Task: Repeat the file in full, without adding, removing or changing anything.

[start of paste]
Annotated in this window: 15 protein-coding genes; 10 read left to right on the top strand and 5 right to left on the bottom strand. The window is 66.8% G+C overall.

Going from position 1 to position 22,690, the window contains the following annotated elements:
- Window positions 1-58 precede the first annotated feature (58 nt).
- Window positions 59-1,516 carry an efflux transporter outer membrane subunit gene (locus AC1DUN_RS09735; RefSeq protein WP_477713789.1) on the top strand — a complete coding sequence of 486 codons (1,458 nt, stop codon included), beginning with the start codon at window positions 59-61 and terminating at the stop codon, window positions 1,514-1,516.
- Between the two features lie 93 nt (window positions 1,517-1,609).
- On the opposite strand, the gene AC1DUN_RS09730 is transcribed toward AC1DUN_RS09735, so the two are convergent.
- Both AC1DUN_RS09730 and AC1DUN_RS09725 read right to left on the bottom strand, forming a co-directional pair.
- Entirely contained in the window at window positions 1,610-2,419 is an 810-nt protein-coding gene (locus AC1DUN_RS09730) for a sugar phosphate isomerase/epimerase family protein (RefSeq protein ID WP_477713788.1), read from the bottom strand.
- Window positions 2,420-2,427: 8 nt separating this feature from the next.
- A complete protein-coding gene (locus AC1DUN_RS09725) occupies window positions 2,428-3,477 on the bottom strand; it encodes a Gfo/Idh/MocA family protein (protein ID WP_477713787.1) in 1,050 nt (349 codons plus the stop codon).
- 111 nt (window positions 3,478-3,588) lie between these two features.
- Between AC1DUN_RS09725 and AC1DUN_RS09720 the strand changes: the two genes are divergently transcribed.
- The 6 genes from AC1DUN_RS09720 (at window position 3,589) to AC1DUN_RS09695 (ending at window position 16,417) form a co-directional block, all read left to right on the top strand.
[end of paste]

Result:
Annotated in this window: 15 protein-coding genes; 10 read left to right on the top strand and 5 right to left on the bottom strand. The window is 66.8% G+C overall.

Going from position 1 to position 22,690, the window contains the following annotated elements:
- Window positions 1-58 precede the first annotated feature (58 nt).
- Window positions 59-1,516 carry an efflux transporter outer membrane subunit gene (locus AC1DUN_RS09735; RefSeq protein WP_477713789.1) on the top strand — a complete coding sequence of 486 codons (1,458 nt, stop codon included), beginning with the start codon at window positions 59-61 and terminating at the stop codon, window positions 1,514-1,516.
- Between the two features lie 93 nt (window positions 1,517-1,609).
- On the opposite strand, the gene AC1DUN_RS09730 is transcribed toward AC1DUN_RS09735, so the two are convergent.
- Both AC1DUN_RS09730 and AC1DUN_RS09725 read right to left on the bottom strand, forming a co-directional pair.
- Entirely contained in the window at window positions 1,610-2,419 is an 810-nt protein-coding gene (locus AC1DUN_RS09730) for a sugar phosphate isomerase/epimerase family protein (RefSeq protein ID WP_477713788.1), read from the bottom strand.
- Window positions 2,420-2,427: 8 nt separating this feature from the next.
- A complete protein-coding gene (locus AC1DUN_RS09725) occupies window positions 2,428-3,477 on the bottom strand; it encodes a Gfo/Idh/MocA family protein (protein ID WP_477713787.1) in 1,050 nt (349 codons plus the stop codon).
- 111 nt (window positions 3,478-3,588) lie between these two features.
- Between AC1DUN_RS09725 and AC1DUN_RS09720 the strand changes: the two genes are divergently transcribed.
- The 6 genes from AC1DUN_RS09720 (at window position 3,589) to AC1DUN_RS09695 (ending at window position 16,417) form a co-directional block, all read left to right on the top strand.